Monday, 12 August 2013

Felinia, Part 1: Box Contents

A lot of the games we've taken a look at so far on Games & Tea (and which we have on our imminent review lineup) are quite mainstream as far as specialist games go.  This may sound like a contradiction in terms, but the point we're getting at is that if you visit your average specialist game store then the chances are you'll be able to pick them up without too much trouble.  We certainly don't object to this (as long as the game's good to play then we're more than happy), but our intial plan with this blog wasn't just to give you our opinions on those games, but also to shine a light on some lesser known gems which might have otherwise passed our readers by.
With this in mind, our latest review has us casting a critical eye over Michael Schacht's Felinia, from Matagot, a 2-4 player game where players compete to set up the most successful spice empire.

 
 
 
The first thing you'll notice about Felinia is cats.  Specifically cats in period costumes who are, in fact, the ones building the spice empires.  Now at first glance this might seem like utter madness, but here at Games & Tea we're absolutely convinced that it's a work of marketing genius.  Everyone who we've introduced the game to has been sold on the idea once they've heard the premise of 'Elizabethan cats with thumbs, trading to build a spice empire in a far-off land.'  It's a unique enough hook to get people interested, and once they're in they discover it's actually a very good little game.
 
But we're getting ahead of ourselves.  We've got the entirety of Part 2 to talk about how it plays, for now let's just take a look at what you'll find in the box.
 
 
As you'd expect, the first thing you'll come across upon opening this cat-covered box is the game board.  The board consists of two halves, with the auction houses of the city of Katzburg on the right hand side, and the various nations and provinces of the continent of Felinia on the left.  But there's something slightly different about this as far as game boards go...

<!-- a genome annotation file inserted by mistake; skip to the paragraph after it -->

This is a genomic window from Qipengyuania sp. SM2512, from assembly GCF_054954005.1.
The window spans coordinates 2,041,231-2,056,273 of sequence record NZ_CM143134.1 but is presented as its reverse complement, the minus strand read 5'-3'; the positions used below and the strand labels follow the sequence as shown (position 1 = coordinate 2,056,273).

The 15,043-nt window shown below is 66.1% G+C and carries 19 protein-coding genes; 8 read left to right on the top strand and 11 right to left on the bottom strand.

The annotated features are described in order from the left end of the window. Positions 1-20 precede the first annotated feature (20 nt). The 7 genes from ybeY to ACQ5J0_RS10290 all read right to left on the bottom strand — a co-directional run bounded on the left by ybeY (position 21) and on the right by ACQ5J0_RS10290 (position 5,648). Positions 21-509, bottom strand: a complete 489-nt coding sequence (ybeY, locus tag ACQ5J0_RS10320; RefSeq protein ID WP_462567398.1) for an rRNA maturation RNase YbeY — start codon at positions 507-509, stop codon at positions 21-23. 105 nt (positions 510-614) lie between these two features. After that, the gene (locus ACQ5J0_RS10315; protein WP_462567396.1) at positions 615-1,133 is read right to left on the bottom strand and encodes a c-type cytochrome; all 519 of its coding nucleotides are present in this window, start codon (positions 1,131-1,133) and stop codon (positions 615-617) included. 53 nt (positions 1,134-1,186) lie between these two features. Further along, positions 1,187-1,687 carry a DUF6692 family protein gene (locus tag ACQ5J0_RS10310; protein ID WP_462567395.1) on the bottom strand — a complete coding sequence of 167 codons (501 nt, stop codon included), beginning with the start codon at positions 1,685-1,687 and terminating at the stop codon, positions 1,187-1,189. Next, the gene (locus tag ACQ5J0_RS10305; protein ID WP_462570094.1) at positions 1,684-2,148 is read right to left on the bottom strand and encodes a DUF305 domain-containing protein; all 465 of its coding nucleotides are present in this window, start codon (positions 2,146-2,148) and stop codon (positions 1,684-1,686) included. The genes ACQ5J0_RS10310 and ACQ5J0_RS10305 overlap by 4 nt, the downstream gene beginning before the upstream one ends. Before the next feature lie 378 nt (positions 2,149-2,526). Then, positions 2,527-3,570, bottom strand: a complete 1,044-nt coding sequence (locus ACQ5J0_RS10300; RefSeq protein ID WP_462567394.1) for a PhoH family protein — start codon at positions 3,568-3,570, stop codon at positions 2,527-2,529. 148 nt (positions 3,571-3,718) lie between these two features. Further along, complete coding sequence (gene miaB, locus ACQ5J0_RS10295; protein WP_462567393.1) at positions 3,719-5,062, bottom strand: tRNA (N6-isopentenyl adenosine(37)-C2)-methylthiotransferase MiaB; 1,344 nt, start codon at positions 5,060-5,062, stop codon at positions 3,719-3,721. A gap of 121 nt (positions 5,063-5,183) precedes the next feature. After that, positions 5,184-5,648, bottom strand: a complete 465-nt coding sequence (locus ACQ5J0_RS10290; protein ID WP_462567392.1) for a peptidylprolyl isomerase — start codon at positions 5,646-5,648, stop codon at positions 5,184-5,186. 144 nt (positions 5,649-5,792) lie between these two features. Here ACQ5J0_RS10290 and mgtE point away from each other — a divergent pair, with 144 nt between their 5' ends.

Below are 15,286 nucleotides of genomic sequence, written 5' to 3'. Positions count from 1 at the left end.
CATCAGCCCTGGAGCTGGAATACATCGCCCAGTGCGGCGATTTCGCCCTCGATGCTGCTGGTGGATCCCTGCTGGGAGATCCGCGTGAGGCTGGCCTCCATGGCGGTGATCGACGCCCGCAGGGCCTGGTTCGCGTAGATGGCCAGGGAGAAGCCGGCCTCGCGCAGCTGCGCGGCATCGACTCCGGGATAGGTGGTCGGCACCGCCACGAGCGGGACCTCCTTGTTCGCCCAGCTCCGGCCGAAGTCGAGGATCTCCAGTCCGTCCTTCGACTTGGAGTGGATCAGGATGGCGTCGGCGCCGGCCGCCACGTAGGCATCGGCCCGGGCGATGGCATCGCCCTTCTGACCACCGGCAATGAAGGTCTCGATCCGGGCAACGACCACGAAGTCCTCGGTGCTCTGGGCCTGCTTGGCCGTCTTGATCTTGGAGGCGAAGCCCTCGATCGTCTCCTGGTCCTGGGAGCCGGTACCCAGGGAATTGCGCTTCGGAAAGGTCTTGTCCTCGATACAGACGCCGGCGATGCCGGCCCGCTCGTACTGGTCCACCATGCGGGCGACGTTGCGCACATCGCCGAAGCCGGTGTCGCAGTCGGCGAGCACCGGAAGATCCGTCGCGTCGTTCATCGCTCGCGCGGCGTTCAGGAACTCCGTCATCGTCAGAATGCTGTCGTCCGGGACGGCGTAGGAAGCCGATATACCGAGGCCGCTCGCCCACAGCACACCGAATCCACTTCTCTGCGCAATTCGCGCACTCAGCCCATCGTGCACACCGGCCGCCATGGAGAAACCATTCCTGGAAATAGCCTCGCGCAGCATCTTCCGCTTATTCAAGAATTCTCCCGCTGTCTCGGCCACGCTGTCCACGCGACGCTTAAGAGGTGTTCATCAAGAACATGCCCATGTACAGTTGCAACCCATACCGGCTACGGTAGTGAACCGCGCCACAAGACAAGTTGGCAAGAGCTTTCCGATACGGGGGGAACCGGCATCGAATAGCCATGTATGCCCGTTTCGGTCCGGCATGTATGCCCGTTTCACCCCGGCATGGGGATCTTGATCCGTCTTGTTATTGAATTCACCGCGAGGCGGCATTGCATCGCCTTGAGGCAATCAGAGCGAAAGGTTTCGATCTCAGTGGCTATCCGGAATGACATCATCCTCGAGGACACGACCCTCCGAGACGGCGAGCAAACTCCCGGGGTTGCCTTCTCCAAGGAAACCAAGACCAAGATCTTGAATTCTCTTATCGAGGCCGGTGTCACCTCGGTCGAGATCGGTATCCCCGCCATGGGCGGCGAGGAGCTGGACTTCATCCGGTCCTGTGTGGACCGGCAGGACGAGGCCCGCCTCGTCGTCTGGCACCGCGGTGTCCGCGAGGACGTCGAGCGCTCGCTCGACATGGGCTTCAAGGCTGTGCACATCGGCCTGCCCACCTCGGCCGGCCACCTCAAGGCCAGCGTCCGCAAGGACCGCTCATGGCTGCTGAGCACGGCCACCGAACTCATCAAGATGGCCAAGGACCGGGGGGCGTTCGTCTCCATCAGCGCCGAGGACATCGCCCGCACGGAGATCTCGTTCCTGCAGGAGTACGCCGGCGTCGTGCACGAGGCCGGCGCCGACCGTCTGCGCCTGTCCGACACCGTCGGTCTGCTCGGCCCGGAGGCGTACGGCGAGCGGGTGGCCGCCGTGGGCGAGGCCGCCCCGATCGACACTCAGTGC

...it's double-sided!  The first side of the board is used for playing with the basic ruleset, whereas the second side is for the advanced version of the game.  The gameplay is actually very easy to pick up, and so the first side is more like a tutorial board, and players will probably favour the advanced side once they've got their heads around the game.
 
 
Underneath the board you'll find a whole host of various card tokens, just waiting to be popped out of their sheets.  Felinia is a trading game, after all, and your merchant-cats are going to need a range of merchandise to keep their customers happy!
 
 
As mentioned, Felinia is a game for up to 4 players, and so there's a card for each player to keep track of their wealth during each turn.  The coins numbered 0-6 around the upper edge indicate how much money they have to spend at auction during each turn, whereas the coins along the bottom allow players to add to their wealth each turn (this will be addressed in Part 2 of the review).
 
 
The actual playing pieces of Felinia are no-frills wooden counters, each coloured to match the player cards.  Each player begins the game with 10 Merchants (top), 3 Bid Counters (middle), and 1 Money Tracker (bottom).  Opening the bag of these wooden pieces was the first (and only) moment in the unboxing of Felinia that we felt a little disappointed.  With a game about spice-trading cats we were hoping that the playing pieces would reflect the game's bizarre basis, but the Merchants do very much look like regular human beings.